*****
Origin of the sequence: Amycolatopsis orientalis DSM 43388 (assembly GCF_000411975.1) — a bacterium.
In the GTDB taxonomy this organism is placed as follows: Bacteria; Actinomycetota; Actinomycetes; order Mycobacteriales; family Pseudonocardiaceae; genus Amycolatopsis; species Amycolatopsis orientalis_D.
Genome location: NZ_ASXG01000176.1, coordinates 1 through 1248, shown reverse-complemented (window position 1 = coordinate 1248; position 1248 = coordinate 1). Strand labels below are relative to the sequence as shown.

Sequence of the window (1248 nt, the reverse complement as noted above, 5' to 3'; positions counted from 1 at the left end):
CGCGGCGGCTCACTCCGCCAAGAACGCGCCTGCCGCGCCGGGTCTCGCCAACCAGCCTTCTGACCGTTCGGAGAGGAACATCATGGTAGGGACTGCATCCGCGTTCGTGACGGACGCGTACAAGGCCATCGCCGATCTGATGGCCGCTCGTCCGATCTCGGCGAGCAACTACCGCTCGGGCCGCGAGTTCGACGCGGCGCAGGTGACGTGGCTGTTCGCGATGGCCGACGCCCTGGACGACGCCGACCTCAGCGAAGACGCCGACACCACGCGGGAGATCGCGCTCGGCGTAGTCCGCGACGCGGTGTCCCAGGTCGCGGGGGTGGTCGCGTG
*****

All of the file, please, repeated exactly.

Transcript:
Origin of the sequence: Amycolatopsis orientalis DSM 43388 (assembly GCF_000411975.1) — a bacterium.
In the GTDB taxonomy this organism is placed as follows: Bacteria; Actinomycetota; Actinomycetes; order Mycobacteriales; family Pseudonocardiaceae; genus Amycolatopsis; species Amycolatopsis orientalis_D.
Genome location: NZ_ASXG01000176.1, coordinates 1 through 1248, shown reverse-complemented (window position 1 = coordinate 1248; position 1248 = coordinate 1). Strand labels below are relative to the sequence as shown.

Sequence of the window (1248 nt, the reverse complement as noted above, 5' to 3'; positions counted from 1 at the left end):
CGCGGCGGCTCACTCCGCCAAGAACGCGCCTGCCGCGCCGGGTCTCGCCAACCAGCCTTCTGACCGTTCGGAGAGGAACATCATGGTAGGGACTGCATCCGCGTTCGTGACGGACGCGTACAAGGCCATCGCCGATCTGATGGCCGCTCGTCCGATCTCGGCGAGCAACTACCGCTCGGGCCGCGAGTTCGACGCGGCGCAGGTGACGTGGCTGTTCGCGATGGCCGACGCCCTGGACGACGCCGACCTCAGCGAAGACGCCGACACCACGCGGGAGATCGCGCTCGGCGTAGTCCGCGACGCGGTGTCCCAGGTCGCGGGGGTGGTCGCGTG